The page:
Nancy's Almanac, Oct. 17, 2013: Not a pretty forecast -
Published Thursday, October 17, 2013 at 1:00 am / Updated at 10:21 am
Nancy's Almanac, Oct. 17, 2013: Not a pretty forecast

Our warming world will increasingly stress Nebraska's natural resources as it brings hotter weather to the region, according to a scientist at this week's water symposium at the University of Nebraska-Lincoln.

If carbon emissions continue at the current pace, Nebraska could see as many as 25 to 30 days more per year with temperatures exceeding 90 degrees, said Shannon McNeeley of the North Central Climate Science Center at Colorado State University.

McNeeley is co-author of a chapter that will be included in the National Climate Assessment Report to Congress. The periodic report updates Congress on the latest climate research.

Nebraska already has seen drought affect its ability to irrigate.

So far, climate change has been a boon to farming, extending the growing season and expanding the regions in which crops are viable. Corn, once a rare sight in the Dakotas, is increasingly being grown there.

However, climate and agriculture experts expect the benefits of these changes to decrease and instead be following by increasingly negative conditions.

McNeeley said water resources in Nebraska will increasingly be stressed by a further lengthening of the growing cycle and alterations in rainfall patterns.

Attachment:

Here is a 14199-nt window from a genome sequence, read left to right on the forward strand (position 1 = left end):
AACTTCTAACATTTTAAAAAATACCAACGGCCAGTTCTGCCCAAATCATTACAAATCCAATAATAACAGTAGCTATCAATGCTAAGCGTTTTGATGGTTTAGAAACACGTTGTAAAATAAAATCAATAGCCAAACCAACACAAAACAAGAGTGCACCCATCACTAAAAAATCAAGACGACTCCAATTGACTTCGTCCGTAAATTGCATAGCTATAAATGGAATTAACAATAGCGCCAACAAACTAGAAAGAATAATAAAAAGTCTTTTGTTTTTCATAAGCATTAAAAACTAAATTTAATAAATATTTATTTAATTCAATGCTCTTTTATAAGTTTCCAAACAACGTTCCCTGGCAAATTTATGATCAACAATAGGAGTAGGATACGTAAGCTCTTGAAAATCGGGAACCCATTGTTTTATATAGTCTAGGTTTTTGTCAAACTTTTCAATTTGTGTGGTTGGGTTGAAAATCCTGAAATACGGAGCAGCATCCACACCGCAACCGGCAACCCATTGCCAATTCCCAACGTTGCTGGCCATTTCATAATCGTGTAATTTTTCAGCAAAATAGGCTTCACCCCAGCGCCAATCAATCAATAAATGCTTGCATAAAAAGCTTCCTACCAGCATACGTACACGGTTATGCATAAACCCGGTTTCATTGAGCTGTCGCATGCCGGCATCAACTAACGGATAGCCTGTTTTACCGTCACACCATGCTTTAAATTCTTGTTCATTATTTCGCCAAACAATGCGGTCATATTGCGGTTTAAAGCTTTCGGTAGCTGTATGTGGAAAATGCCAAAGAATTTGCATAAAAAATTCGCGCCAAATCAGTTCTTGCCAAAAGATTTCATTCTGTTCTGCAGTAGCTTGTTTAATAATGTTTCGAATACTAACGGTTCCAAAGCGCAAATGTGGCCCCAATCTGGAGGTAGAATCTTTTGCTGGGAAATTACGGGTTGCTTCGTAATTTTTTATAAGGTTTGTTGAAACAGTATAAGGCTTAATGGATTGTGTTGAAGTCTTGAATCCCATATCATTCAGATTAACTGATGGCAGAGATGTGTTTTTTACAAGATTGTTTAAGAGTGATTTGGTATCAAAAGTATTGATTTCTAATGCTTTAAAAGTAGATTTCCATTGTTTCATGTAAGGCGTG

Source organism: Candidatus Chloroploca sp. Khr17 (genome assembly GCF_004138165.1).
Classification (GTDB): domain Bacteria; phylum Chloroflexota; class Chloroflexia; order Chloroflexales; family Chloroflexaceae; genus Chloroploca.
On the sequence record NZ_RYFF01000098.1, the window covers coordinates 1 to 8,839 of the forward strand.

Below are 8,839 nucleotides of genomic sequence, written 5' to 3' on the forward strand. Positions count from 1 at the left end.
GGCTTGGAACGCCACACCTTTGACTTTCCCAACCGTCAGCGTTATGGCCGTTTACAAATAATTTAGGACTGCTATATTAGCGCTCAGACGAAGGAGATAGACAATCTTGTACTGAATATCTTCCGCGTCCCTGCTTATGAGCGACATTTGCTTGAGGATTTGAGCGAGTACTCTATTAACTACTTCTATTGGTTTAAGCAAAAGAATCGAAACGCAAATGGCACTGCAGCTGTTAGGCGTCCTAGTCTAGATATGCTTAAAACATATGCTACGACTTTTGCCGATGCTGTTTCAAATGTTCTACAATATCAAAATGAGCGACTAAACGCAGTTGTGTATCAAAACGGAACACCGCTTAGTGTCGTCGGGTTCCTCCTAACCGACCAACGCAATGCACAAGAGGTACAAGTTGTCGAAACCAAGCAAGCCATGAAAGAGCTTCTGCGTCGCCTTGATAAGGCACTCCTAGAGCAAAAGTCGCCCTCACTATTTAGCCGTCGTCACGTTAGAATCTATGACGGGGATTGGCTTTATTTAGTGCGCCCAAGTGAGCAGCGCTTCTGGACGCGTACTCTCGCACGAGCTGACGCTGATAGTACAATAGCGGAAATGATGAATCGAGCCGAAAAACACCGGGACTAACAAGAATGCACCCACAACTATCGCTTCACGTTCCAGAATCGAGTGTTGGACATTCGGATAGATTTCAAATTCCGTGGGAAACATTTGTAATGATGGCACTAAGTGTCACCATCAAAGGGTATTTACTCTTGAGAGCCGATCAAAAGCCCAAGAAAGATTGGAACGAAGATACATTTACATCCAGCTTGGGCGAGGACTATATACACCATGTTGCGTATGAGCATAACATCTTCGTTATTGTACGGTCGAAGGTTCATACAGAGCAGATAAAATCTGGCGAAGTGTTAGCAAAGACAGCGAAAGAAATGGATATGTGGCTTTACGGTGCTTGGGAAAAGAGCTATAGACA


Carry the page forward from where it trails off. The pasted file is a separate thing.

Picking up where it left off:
Also affecting irrigation will be a change in the timing of snowmelt from the Rocky Mountains. As snowmelt runs off sooner, the flush of water through the Platte River system may not correspond to irrigation needs.

An additional problem: societal resources probably won't be nimble enough and cohesive enough to provide farmers and ranchers with the help they're accustomed to getting.

These weakened fundamentals already are obvious in the national arena: lack of money, lack of leadership, fragmented lines of authority, political polarization and lack of confidence in science.

McNeeley spoke at a symposium on the likely effects of climate change on the Great Plains. It was followed by a Water Law Conference.

The events were cosponsored by the Nebraska Water Center, part of the Robert B. Daugherty Water for Food Institute at UNL; the College of Law; the Natural Resources and Environmental Law Section of the Nebraska State Bar Association; and the U.S. Geological Survey's Nebraska Water Science Center.

For more information on the National Climate Assessment:

For more on McNeeley:

Copyright 2013 Associated Press. All rights reserved. This material may not be published, broadcast, rewritten or redistributed.

Contact the writer: Nancy Gaarder    |   402-444-1102    |  

Nancy writes about weather, including a blog, Nancy's Almanac. She enjoys explaining the science behind weather and making weather stories relevant in daily life.

Rather than doing $250K in repairs, owner who lives in lot behind 94-year-old house in Dundee razes it
Kelly: New $24M UNO center embodies spirit of newlywed crash victim
City Council OKs redevelopment plan for north downtown project
Finally. Spring expected to return, stick around. No, really: Warmer-than-average weather in forecast
Home alone: When burglar broke in, 12-year-old locked herself in bathroom, called 911